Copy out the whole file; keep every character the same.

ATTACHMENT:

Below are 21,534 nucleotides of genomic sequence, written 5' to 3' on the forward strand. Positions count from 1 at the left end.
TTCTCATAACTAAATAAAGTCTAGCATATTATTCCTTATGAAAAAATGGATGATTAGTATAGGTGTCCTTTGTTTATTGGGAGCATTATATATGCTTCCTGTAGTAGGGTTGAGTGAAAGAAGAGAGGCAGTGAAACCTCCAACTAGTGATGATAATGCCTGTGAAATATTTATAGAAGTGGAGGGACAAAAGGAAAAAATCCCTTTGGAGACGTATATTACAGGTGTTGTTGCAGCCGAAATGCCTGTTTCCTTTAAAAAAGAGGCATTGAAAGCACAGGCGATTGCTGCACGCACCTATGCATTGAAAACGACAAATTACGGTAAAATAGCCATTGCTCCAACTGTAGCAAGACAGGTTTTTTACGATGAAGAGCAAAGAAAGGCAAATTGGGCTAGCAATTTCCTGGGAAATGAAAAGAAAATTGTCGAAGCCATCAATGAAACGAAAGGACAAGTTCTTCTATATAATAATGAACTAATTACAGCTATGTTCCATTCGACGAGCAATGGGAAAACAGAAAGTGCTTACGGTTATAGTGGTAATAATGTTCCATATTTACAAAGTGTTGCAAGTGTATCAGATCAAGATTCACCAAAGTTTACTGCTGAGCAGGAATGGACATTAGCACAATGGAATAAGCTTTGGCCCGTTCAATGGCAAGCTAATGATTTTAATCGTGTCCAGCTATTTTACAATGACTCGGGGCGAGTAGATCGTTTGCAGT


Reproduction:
Below are 21,534 nucleotides of genomic sequence, written 5' to 3' on the forward strand. Positions count from 1 at the left end.
TTCTCATAACTAAATAAAGTCTAGCATATTATTCCTTATGAAAAAATGGATGATTAGTATAGGTGTCCTTTGTTTATTGGGAGCATTATATATGCTTCCTGTAGTAGGGTTGAGTGAAAGAAGAGAGGCAGTGAAACCTCCAACTAGTGATGATAATGCCTGTGAAATATTTATAGAAGTGGAGGGACAAAAGGAAAAAATCCCTTTGGAGACGTATATTACAGGTGTTGTTGCAGCCGAAATGCCTGTTTCCTTTAAAAAAGAGGCATTGAAAGCACAGGCGATTGCTGCACGCACCTATGCATTGAAAACGACAAATTACGGTAAAATAGCCATTGCTCCAACTGTAGCAAGACAGGTTTTTTACGATGAAGAGCAAAGAAAGGCAAATTGGGCTAGCAATTTCCTGGGAAATGAAAAGAAAATTGTCGAAGCCATCAATGAAACGAAAGGACAAGTTCTTCTATATAATAATGAACTAATTACAGCTATGTTCCATTCGACGAGCAATGGGAAAACAGAAAGTGCTTACGGTTATAGTGGTAATAATGTTCCATATTTACAAAGTGTTGCAAGTGTATCAGATCAAGATTCACCAAAGTTTACTGCTGAGCAGGAATGGACATTAGCACAATGGAATAAGCTTTGGCCCGTTCAATGGCAAGCTAATGATTTTAATCGTGTCCAGCTATTTTACAATGACTCGGGGCGAGTAGATCGTTTGCAGT